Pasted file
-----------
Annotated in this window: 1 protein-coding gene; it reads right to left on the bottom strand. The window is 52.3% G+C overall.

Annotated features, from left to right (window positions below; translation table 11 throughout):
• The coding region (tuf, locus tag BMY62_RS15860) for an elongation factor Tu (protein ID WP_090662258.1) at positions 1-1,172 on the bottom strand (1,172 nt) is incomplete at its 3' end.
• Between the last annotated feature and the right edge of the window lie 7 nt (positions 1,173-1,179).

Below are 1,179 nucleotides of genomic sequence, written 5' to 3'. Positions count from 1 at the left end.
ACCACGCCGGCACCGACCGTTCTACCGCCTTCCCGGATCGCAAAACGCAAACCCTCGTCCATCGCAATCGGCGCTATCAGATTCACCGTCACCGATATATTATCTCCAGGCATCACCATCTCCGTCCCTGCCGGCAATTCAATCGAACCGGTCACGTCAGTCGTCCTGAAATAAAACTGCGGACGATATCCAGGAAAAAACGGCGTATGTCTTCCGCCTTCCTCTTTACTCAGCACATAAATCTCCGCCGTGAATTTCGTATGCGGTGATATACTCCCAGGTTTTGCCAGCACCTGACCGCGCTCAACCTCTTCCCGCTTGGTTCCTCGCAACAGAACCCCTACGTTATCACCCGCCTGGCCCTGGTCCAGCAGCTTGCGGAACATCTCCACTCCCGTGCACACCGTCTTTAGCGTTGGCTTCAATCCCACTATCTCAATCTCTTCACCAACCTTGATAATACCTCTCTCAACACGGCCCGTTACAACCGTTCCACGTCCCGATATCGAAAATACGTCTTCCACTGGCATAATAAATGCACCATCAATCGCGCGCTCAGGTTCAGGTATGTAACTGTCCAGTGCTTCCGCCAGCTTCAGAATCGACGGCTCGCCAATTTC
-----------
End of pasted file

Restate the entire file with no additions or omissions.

Annotated in this window: 1 protein-coding gene; it reads right to left on the bottom strand. The window is 52.3% G+C overall.

Annotated features, from left to right (window positions below; translation table 11 throughout):
• The coding region (tuf, locus tag BMY62_RS15860) for an elongation factor Tu (protein ID WP_090662258.1) at positions 1-1,172 on the bottom strand (1,172 nt) is incomplete at its 3' end.
• Between the last annotated feature and the right edge of the window lie 7 nt (positions 1,173-1,179).

Below are 1,179 nucleotides of genomic sequence, written 5' to 3'. Positions count from 1 at the left end.
ACCACGCCGGCACCGACCGTTCTACCGCCTTCCCGGATCGCAAAACGCAAACCCTCGTCCATCGCAATCGGCGCTATCAGATTCACCGTCACCGATATATTATCTCCAGGCATCACCATCTCCGTCCCTGCCGGCAATTCAATCGAACCGGTCACGTCAGTCGTCCTGAAATAAAACTGCGGACGATATCCAGGAAAAAACGGCGTATGTCTTCCGCCTTCCTCTTTACTCAGCACATAAATCTCCGCCGTGAATTTCGTATGCGGTGATATACTCCCAGGTTTTGCCAGCACCTGACCGCGCTCAACCTCTTCCCGCTTGGTTCCTCGCAACAGAACCCCTACGTTATCACCCGCCTGGCCCTGGTCCAGCAGCTTGCGGAACATCTCCACTCCCGTGCACACCGTCTTTAGCGTTGGCTTCAATCCCACTATCTCAATCTCTTCACCAACCTTGATAATACCTCTCTCAACACGGCCCGTTACAACCGTTCCACGTCCCGATATCGAAAATACGTCTTCCACTGGCATAATAAATGCACCATCAATCGCGCGCTCAGGTTCAGGTATGTAACTGTCCAGTGCTTCCGCCAGCTTCAGAATCGACGGCTCGCCAATTTC